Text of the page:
She talked next about Hellinger. He had been a German solider during World War II before becoming a Catholic priest. His religious work brought him to South Africa where he lived for years with Zulu tribesmen, and he borrowed heavily from their practices in his later career as a psychoanalyst.
“Indigenous cultures all do the kind of work we do here,” Sara claimed, “but maybe slightly differently. There’s one tribe where they take you to a place, and they say that the mountain is your father and the tree is your mother. They use nature as representations of your family.”
In Hellinger’s version of Constellation Therapy, human volunteers rely on intuition to embody a client’s relatives, whom the volunteers have never met and know little about. Their interactions with one another are believed to be influenced by those absent individuals, allowing them to resolve their issues through enactments.
“Some of Hellinger’s first patients were Holocaust survivors and perpetrators,” Sara said. “If you’re Jewish, and you have ancestors who died in the Holocaust, the Nazis who killed them become part of your family system—and vice versa. It’s the same with slave-owning ancestors here in America. There was a woman who had slave owners in her ancestry, and she had a strong desire to be an activist. She wanted to help unprivileged black kids, but it always backfired. She was continually being attacked by them.
“One great thing about using horses,” Sara continued, “is that they’re super hyperaware of all of those connections because they’re prey animals. We are predators to them.”
The ability of horses to read the humans around them is well documented. A prime example is the famous German horse Clever Hans. Around the turn of the 20th century, Clever Hans toured Europe to great acclaim, performing arithmetic. People would pose math problems to the horse and he would stomp his foot to indicate the answer. It took a psychologist months of careful study to discover that the horse was simply reading and responding to the expectations of the crowd—he would stomp his foot until he sensed from the people around him that he had reached the correct number.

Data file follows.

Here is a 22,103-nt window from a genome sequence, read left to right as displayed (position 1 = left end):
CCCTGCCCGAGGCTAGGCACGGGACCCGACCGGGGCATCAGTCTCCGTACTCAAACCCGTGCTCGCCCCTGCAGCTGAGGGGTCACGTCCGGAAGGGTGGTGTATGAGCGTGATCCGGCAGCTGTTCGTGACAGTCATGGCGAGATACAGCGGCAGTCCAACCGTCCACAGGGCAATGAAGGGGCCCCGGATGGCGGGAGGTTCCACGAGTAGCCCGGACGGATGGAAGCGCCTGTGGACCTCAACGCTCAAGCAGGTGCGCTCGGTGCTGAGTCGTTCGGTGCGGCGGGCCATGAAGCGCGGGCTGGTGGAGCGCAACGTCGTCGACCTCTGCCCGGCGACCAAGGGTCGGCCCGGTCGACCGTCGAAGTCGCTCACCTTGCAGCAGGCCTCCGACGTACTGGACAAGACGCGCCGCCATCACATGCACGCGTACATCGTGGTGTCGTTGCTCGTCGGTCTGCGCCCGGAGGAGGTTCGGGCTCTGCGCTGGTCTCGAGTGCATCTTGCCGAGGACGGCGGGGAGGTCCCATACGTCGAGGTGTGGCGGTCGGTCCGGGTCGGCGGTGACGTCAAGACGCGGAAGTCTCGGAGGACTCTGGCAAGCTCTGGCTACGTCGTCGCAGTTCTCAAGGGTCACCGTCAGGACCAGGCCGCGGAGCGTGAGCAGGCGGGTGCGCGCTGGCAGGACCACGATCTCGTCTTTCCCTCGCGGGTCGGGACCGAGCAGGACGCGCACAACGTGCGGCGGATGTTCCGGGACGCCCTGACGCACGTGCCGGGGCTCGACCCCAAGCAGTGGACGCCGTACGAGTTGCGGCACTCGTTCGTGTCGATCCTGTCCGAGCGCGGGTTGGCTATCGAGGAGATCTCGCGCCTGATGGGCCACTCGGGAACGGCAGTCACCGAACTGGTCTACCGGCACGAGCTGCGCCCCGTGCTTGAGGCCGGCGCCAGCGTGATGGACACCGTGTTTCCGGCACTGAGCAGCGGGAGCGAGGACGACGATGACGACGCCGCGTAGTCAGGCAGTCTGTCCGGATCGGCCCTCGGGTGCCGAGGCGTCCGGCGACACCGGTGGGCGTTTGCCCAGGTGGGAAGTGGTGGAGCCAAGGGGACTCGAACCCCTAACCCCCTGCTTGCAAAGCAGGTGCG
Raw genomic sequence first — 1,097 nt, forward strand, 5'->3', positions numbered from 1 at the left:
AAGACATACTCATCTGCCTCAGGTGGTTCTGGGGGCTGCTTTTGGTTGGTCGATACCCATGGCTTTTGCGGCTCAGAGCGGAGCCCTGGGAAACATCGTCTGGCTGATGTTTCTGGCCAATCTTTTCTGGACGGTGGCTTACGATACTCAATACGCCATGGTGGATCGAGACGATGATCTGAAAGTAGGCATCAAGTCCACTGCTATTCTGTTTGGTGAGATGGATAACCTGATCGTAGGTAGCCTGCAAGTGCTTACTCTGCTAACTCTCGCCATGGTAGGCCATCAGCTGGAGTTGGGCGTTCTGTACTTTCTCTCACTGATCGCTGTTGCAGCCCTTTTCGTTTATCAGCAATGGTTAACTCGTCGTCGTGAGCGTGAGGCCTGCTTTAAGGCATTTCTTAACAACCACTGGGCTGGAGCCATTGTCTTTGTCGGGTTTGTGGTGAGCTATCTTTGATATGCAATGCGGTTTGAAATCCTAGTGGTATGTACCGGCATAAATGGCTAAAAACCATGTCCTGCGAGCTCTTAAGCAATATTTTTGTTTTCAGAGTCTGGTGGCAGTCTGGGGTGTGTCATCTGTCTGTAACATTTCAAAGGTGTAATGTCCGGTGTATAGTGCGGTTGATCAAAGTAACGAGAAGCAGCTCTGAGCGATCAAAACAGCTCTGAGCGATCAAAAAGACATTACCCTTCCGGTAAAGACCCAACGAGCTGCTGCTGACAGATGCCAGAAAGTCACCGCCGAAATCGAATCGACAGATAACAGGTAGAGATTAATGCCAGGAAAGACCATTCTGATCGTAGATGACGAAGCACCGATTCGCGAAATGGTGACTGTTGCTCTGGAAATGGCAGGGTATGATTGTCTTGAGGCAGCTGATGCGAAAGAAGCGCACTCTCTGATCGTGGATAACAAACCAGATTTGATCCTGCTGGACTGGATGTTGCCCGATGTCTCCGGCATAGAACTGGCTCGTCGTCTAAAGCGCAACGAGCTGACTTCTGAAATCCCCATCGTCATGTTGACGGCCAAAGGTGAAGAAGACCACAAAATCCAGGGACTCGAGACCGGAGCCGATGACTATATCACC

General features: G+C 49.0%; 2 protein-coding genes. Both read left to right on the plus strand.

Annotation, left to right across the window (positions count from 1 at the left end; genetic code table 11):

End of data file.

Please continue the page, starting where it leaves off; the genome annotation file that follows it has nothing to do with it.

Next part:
Sara thinks this ability can be put to better use than creating an equine sideshow. “If the horse thinks that this person needs to get together with that person, they will nudge you together. Or if you need to be apart they will nudge you away,” she said. “Horses are continually looking for balance. They’re able to tap into the energy field to find out information. Take this hat, for example: There’s information in the field about who designed it, who wore it, and the workers that made it.”
After the briefing, Connie assigned us all a role, and we headed to the corral. We didn’t know much about her history, just that she hadn’t spoken to either of her parents in many years. Her goal was to have a better life in every way. Sara brought out Jackie, the mare we had met earlier, and the session began.
“Feel into your feet,” Sara prompted. “Just feel the weight. How do you feel in your body?”
“I feel firmly planted,” I replied, trying to channel Connie’s father. “I’m feeling something behind me.”
There was nobody there, so Sara instructed Christopher to stand behind me to be that something. She asked what he felt when he looked at me.
“I feel a lot of aggression,” he said through tight lips. “I want to slap him. I’m really angry at him.”
“Are you breathing?” she asked him.
Just then, Jackie walked between us. The mare stopped and held firm.